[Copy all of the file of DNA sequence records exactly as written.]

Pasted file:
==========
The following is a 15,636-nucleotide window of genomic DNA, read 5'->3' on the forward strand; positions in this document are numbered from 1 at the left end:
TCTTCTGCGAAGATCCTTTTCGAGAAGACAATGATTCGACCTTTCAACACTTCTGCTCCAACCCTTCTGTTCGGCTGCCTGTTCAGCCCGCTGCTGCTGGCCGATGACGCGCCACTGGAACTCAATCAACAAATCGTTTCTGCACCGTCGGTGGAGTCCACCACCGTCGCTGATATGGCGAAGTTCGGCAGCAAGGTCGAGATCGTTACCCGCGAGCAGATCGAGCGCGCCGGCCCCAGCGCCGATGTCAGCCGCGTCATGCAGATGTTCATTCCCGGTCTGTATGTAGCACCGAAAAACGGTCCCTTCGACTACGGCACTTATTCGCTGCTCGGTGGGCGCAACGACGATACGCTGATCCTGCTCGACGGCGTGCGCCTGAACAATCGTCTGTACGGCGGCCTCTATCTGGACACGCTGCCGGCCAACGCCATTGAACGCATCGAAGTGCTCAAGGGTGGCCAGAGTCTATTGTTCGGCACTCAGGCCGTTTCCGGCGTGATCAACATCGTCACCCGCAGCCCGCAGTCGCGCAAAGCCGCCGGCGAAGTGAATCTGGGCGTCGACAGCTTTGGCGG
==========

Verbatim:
The following is a 15,636-nucleotide window of genomic DNA, read 5'->3' on the forward strand; positions in this document are numbered from 1 at the left end:
TCTTCTGCGAAGATCCTTTTCGAGAAGACAATGATTCGACCTTTCAACACTTCTGCTCCAACCCTTCTGTTCGGCTGCCTGTTCAGCCCGCTGCTGCTGGCCGATGACGCGCCACTGGAACTCAATCAACAAATCGTTTCTGCACCGTCGGTGGAGTCCACCACCGTCGCTGATATGGCGAAGTTCGGCAGCAAGGTCGAGATCGTTACCCGCGAGCAGATCGAGCGCGCCGGCCCCAGCGCCGATGTCAGCCGCGTCATGCAGATGTTCATTCCCGGTCTGTATGTAGCACCGAAAAACGGTCCCTTCGACTACGGCACTTATTCGCTGCTCGGTGGGCGCAACGACGATACGCTGATCCTGCTCGACGGCGTGCGCCTGAACAATCGTCTGTACGGCGGCCTCTATCTGGACACGCTGCCGGCCAACGCCATTGAACGCATCGAAGTGCTCAAGGGTGGCCAGAGTCTATTGTTCGGCACTCAGGCCGTTTCCGGCGTGATCAACATCGTCACCCGCAGCCCGCAGTCGCGCAAAGCCGCCGGCGAAGTGAATCTGGGCGTCGACAGCTTTGGCGG